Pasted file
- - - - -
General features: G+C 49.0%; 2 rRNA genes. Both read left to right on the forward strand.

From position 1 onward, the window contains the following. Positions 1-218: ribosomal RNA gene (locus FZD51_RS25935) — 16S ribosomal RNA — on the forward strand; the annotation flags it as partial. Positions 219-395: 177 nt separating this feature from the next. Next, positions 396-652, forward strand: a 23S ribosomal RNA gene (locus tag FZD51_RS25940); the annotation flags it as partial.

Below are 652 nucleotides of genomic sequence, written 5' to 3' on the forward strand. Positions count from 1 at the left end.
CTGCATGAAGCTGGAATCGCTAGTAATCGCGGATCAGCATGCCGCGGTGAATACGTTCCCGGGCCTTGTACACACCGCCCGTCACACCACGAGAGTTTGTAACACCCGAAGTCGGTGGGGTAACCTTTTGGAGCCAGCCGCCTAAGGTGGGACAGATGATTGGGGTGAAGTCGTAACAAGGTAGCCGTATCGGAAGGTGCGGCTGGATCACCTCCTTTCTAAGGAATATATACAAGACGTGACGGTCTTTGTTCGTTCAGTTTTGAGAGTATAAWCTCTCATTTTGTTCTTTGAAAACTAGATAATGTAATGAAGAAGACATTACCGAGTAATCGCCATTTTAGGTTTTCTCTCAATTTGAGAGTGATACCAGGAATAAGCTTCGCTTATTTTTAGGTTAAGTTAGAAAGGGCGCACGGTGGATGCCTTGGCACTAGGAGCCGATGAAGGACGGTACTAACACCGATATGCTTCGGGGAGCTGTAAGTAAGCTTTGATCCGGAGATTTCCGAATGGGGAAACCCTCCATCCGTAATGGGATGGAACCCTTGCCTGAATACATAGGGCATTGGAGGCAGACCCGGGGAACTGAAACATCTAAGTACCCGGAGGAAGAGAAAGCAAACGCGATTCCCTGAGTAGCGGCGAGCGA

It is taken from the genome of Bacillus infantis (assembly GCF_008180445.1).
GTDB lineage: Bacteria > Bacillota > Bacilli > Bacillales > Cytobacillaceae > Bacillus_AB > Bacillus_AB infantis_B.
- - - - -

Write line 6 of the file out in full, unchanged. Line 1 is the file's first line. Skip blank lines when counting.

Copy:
GTDB lineage: Bacteria > Bacillota > Bacilli > Bacillales > Cytobacillaceae > Bacillus_AB > Bacillus_AB infantis_B.